Wednesday, 29 March 2017

'Between March and April'


What a magical time of year this is. In my beautiful part of England, the cusp of March and April is just the moment when spring is really bursting forth (the vernal equinox traditionally being not the beginning but the midpoint of spring, of course...). The tentative shoots of Candlemas, at the beginning of February, have by Lady Day become fields of spring flowers and branches rich with blossom. So here's a medieval spring poem which is exactly perfect for this time of year. It's from the early fourteenth century (one of the Harley lyrics), so is pretty much contemporary with the poem in my last post - but in praise of a more flesh-and-blood lady!

Betwene Mersh and Averil
When spray beginneth to springe,
The lutel foul hath hire wil
On hire lud to singe.
Ich libbe in love-longinge
For semlokest of alle thynge.
He may me blisse bringe;
Ich am in hire baundoun.
An hendy hap Ich habbe yhent!
Ichot from hevene it is me sent.
From alle wimmen my love is lent
And light on Alisoun.

On hew hire her is fair ynogh,
Hire browe browne, hire eye blake;
With lossum chere he on me logh,
With middel small and well ymake.
Bote he me wolle to hire take
For to ben hire owen make,
Longe to liven Ichulle forsake
And feye fallen adoun.
An hendy hap Ich habbe yhent!
Ichot from hevene it is me sent;
From alle wimmen my love is lent
And light on Alisoun.

Nightes when I wende and wake –
Forthi mine wonges waxeth won –
Levedy, all for thine sake,
Longinge is ylent me on.
In world nis non so witer mon
That all hire bounte telle con:
Hire swire is whittore than the swon,
And fairest may in toune.
An hendy hap Ich habbe yhent!
Ichot from hevene it is me sent;
From alle wimmen my love is lent
And light on Alisoun.

Ich am for wowing all forwake,
Wery so water in wore,
Lest eny reve me my make
Ychabbe yyirned yore.
Betere is tholien while sore
Than mournen evermore.
Geynest under gore,
Herkne to my roun!
An hendy hap Ich habbe yhent!
Ichot from hevene it is me sent;
From alle wimmen my love is lent
And light on Alisoun.

'When the spray begins to spring...'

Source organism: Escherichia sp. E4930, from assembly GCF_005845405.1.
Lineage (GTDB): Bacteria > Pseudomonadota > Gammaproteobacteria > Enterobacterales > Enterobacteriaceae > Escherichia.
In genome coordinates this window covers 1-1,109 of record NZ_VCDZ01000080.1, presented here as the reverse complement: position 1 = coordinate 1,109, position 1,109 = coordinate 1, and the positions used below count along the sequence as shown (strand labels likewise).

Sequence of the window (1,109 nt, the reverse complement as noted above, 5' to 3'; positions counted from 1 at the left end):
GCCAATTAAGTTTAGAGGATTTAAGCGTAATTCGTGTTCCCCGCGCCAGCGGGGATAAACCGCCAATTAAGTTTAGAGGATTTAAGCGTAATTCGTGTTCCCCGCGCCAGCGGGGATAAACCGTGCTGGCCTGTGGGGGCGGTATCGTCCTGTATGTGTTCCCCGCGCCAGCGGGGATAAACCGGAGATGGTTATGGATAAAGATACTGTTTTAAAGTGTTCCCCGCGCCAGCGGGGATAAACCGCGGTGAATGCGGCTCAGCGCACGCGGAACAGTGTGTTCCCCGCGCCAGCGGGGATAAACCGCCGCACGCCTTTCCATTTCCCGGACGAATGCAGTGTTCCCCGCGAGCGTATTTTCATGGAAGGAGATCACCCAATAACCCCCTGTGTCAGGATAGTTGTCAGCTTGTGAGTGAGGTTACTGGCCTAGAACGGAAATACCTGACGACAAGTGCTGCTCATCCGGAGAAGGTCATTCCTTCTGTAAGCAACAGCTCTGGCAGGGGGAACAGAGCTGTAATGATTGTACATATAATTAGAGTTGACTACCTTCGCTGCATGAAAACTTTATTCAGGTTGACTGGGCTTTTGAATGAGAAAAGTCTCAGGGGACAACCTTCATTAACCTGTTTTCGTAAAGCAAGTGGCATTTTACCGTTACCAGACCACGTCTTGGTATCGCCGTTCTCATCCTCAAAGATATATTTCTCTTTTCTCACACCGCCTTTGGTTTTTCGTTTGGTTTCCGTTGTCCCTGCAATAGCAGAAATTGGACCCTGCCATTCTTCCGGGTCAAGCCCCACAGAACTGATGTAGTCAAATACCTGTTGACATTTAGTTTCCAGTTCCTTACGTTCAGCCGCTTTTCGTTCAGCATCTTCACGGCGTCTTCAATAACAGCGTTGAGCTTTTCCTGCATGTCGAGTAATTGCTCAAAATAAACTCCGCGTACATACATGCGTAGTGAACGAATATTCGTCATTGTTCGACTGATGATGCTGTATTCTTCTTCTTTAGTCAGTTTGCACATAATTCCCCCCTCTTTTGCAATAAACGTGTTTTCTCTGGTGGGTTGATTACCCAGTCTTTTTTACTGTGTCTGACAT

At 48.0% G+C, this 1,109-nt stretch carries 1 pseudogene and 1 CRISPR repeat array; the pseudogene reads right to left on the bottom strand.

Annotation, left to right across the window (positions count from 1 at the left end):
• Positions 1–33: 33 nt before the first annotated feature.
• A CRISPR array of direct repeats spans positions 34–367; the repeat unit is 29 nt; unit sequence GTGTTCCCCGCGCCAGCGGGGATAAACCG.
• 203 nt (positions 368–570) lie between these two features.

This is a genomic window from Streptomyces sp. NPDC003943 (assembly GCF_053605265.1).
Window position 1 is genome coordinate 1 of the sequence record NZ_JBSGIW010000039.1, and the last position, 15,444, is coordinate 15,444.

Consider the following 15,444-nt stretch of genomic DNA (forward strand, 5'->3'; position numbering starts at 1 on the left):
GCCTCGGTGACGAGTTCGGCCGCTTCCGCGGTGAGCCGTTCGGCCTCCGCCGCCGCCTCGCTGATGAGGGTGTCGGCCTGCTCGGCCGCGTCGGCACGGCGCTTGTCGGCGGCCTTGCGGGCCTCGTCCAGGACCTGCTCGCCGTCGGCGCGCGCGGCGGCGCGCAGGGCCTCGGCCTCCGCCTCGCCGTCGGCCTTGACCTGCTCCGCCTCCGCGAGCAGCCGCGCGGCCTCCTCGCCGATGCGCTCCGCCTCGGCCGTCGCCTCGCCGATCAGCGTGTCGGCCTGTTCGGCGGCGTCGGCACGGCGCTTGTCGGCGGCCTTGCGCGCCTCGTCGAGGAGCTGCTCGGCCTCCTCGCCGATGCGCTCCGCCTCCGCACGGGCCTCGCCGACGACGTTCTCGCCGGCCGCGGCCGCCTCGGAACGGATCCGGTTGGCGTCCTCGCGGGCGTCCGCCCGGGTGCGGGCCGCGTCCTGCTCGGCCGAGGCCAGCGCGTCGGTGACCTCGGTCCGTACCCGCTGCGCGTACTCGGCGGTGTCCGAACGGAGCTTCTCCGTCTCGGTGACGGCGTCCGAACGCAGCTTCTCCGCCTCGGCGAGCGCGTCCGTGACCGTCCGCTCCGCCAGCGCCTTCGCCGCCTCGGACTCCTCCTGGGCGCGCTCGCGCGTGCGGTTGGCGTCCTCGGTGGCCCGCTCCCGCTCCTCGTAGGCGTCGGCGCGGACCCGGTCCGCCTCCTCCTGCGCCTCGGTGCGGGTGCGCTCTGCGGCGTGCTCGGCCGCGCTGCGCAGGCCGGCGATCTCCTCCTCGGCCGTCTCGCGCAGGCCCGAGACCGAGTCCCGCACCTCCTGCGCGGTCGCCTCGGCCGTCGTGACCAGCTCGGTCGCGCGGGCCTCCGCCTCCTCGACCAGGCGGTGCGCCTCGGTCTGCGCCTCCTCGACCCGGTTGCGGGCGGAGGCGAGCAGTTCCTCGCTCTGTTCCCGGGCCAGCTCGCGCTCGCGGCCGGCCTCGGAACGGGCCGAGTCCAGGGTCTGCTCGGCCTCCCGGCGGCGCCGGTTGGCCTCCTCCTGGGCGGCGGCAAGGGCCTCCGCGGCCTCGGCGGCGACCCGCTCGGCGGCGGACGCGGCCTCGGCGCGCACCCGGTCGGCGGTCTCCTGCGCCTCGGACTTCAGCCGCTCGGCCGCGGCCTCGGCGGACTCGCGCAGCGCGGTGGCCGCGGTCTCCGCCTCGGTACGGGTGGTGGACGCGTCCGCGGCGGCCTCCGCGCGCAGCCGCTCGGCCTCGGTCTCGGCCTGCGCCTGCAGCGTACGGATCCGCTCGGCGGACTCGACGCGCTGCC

A translation:

Between March and April
When the spray begins to spring,
The little bird fulfils her will [desire]
With her voice to sing.
I live in love-longing
For the loveliest of all things.
She may me bliss bring;
I am in her baundoun. [power]
A happy fate I have yhent! [found]
I know from heaven it is to me sent.
From all women my love is lent [taken away]
And alighted on Alisoun.

In hue her hair is fair indeed,
Her brows brown, her eyes black;
With lovely face she laughed upon me
With waist small and well-made.
Unless she will to her me take
For to be her own make, [partner]
Long to live I will forsake,
And dead I will fall down.
A happy fate I have yhent!
I know from heaven it is to me sent.
From all women my love is lent
And alighted on Alisoun.

At nights when I turn and wake –
For that reason my cheeks grow wan –
Lady, all for thine sake,
Longing me has come upon.
In world there is not so wise a man
That all her goodness tell can.
Her neck is whiter than the swan,
The fairest maid in town.
A happy fate I have yhent!
I know from heaven it is to me sent.
From all women my love is lent
And alighted on Alisoun.

I am for wooing all forwake, [worn out]
Weary as turbulent water,
Lest anyone should my lover take,
Whom I have yearned for so long.
Better for a while to suffer sore
Than to mourn evermore.
Geynest under gore, [kindest of women]
Hearken to my roun! [song]
A happy fate I have yhent!
I know from heaven it is to me sent
From all women my love is lent
And alighted on Alisoun.

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